Qumranet's SolidICE ships as Citrix XenDesktop debut nears

KVM sponsor Qumranet launched its long awaited desktop virtualization solution today, just weeks before rival Citrix launches its own XenDesktop solution.The Sunnyvale, calif.
Written by Paula Rooney, Contributor

KVM sponsor Qumranet launched its long awaited desktop virtualization solution today, just weeks before rival Citrix launches its own XenDesktop solution.

The Sunnyvale, calif. company announced on April 30 the release of Solid ICE (Independent Computing Environment), a hosted desktop virtualization product that promises desktop-like performance with support for multiple monitors, bi-directional audio and video, streaming video and USB support.

The company's SPICE remote rendering technology is said to offer a superior virtualized desktop experience to other VDI solutions and provides instant access to a full Windows or Linux desktop on demand and zero downtime if a client fails. The company promises sub 15 microsecond switchover time between guests and supports Windows 2000 and Windows XP desktops (Vista support comes in next version) as well as Linux desktops. Ubuntu's recently released 8.04 version supports KVM.

Qumranet's desktop virtualization focus makes it unique from its competitors, including VMware and Citrix, which tackle the server and desktop virtualization problem.  Benny Schnaider, Qumranet’s CEO and co-founder, said existing VDI solutions and remote desktop computing solutions are not on par with the desktop experience enjoyed by most PC users and that has stalled adoption of hosted desktop virtualization. Solid ICE's image compression technology and SPICE remote technology ensure that no features are disabled and graphical performance is not degraded.   

"We don't want the user to tell if the desktop is running locally or remotely," said Schnaider, also a co-founder of P-Cube, which was sold to Cisco.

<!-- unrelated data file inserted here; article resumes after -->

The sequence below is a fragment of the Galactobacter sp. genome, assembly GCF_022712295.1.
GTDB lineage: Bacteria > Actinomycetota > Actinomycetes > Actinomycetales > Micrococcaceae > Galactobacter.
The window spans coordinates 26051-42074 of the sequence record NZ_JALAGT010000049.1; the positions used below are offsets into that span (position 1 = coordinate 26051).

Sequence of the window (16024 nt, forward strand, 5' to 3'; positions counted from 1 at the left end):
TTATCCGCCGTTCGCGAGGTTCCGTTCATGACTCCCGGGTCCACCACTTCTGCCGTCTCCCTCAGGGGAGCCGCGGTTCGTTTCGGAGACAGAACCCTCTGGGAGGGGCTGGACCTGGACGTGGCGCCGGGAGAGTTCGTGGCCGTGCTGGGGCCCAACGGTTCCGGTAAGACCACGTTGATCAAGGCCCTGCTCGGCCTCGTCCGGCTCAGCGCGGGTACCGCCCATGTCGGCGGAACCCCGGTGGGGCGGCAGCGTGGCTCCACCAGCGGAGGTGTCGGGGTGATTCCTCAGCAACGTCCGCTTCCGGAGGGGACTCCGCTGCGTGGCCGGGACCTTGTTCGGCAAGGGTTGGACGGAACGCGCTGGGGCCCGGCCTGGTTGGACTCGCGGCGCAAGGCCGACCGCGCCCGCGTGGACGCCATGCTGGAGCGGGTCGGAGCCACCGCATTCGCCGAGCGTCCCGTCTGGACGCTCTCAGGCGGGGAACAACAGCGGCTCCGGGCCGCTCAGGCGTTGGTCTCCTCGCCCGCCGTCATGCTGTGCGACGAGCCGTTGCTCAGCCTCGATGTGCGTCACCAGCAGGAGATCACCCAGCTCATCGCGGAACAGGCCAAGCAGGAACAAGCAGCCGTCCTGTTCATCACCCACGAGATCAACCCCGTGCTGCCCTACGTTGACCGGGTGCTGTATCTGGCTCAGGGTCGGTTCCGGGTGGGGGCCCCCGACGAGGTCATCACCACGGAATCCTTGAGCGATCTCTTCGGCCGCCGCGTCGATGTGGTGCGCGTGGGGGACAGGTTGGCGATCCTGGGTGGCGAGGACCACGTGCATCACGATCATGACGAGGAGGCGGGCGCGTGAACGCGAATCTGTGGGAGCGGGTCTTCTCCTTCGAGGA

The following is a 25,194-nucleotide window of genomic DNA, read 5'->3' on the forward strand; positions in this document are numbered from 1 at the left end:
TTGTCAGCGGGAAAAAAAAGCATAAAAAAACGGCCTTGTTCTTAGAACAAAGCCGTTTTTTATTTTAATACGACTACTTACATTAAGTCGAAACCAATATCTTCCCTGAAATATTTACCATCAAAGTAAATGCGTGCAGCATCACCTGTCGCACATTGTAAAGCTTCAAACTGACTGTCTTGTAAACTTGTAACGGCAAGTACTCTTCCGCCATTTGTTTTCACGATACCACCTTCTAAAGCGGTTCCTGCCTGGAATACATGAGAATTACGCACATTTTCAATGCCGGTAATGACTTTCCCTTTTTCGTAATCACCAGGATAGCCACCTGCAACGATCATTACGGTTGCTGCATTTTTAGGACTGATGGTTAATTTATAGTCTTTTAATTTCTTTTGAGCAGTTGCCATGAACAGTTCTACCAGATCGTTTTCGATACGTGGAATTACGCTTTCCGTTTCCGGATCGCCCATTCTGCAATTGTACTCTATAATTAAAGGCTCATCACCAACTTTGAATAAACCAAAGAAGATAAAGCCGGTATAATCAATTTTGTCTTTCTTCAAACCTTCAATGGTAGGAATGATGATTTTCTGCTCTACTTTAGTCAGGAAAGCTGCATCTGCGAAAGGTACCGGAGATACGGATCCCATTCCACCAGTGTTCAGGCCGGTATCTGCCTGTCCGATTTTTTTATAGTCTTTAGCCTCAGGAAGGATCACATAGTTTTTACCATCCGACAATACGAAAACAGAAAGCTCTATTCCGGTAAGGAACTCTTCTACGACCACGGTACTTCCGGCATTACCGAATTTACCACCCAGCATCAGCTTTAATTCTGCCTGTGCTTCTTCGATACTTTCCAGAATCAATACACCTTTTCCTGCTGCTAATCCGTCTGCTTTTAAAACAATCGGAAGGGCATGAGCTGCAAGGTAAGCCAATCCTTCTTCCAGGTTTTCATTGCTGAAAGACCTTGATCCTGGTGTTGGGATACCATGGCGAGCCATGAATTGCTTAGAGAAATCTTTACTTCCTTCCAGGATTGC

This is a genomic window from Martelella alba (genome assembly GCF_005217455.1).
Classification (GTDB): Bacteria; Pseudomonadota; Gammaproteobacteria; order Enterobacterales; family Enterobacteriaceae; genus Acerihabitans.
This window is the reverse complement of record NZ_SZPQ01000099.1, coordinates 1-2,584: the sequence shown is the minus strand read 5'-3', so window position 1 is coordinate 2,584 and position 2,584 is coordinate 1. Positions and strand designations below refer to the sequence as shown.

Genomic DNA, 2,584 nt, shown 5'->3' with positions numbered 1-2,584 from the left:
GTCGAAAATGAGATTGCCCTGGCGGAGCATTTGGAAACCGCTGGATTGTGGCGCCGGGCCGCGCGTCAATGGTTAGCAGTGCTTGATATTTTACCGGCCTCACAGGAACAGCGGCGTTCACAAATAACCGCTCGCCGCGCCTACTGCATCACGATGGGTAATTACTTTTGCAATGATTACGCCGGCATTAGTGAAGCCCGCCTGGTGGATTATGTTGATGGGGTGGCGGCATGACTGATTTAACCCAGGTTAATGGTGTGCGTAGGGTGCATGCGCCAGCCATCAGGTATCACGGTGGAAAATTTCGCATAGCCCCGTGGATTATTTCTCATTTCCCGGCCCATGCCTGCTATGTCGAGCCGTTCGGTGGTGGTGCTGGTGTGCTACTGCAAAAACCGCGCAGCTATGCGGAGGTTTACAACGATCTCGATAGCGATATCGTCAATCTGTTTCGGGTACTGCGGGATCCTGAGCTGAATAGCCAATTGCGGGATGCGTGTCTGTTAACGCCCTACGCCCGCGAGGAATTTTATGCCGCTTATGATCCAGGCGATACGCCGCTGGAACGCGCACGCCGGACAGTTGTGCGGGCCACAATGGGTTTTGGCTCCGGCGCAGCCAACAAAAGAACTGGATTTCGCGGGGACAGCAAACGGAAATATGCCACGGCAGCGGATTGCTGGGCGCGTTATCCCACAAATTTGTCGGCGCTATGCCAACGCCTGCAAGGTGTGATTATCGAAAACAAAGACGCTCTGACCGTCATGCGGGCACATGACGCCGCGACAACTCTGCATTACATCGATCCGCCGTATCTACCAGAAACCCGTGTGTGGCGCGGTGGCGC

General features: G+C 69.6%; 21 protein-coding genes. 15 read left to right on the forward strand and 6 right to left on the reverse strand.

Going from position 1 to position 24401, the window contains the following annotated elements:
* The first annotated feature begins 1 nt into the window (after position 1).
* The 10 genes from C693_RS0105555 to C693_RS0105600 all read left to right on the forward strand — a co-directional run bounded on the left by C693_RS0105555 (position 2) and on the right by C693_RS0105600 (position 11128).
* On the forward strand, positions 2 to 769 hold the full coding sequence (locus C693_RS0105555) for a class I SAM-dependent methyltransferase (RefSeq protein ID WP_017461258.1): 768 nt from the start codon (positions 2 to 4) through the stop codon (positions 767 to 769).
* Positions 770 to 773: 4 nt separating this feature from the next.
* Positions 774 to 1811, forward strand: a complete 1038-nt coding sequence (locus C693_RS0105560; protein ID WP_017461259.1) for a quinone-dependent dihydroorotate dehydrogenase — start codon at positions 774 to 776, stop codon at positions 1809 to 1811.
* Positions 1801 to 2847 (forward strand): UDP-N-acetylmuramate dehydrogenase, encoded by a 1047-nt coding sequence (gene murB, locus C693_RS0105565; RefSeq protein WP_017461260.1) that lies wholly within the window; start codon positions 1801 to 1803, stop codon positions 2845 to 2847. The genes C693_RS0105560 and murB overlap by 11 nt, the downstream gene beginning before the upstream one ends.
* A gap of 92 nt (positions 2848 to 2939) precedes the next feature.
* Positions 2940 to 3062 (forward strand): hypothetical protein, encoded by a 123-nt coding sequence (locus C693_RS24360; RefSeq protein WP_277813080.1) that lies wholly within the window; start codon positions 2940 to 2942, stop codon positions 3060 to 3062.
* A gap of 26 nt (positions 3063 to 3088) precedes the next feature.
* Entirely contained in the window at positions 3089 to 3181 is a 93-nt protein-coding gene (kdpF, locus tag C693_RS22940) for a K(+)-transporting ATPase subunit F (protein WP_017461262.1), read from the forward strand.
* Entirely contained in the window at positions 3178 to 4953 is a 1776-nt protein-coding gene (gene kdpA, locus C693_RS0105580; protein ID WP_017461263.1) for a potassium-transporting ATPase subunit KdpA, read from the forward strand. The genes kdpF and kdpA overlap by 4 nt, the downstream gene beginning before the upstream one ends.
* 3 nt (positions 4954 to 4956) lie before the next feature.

Kernel-based Virtual Machine technology, an open source alternative to the Xen hypervisor which is built directly into the Linux kernel, is also backed by IBM, Intel, AMD, Red Hat and Novell.

While it lags in the server virtualization department, KVM is efficient and is being used for embedded and real-time systems used by Wall Street traders and others who require zero downtime, Schnaider notes

Solid ICE also offers built in management tools including centralized management, storage and policy enforcement as well as instant provisioning of new desktops.

The company said it prices the product by concurrent virtual machines, $200 per concurrent virtual machine which includes one monitor support and one SPICE display. Qumranet also offers a 30-day trial on its web site.

Interestingly, Citrix some years back launched its own remote desktop technology dubbed ICA that was viewed as a competitor to Microsoft's Remote Desktop Protocol. When asked if Qumranet's ICE naming is a playful stab at Citrix, Qumranet would not comment directly. "There is a story behind ICE.  ICE is a concept of using virtualization technology to move the user environment from server to client and then to another environment like embedded," Schnaider said about Solid ICE and the SPICE remote display technology, which are not reminiscent of Citrix's ICA. "No, it's not confusing."

Meanwhile, Citrix is getting set to launch its own long awaited desktop virtualization solution called XenDesktop based on the open source Xen virtualization hypervisor. On May 20, Citrix, which acquired open source virtualization frontrunner XenSource last year, plans to launch XenDesktop at its Synergy conference in Houston.

XenDesktop has been in beta testing for some time and also promises an "unparalleled end-user experience, dramatically simplified desktop management and a cost reduction on the traditional desktop computing by up to 40 percent. XenDesktop will be priced at $75 per concurrent user.

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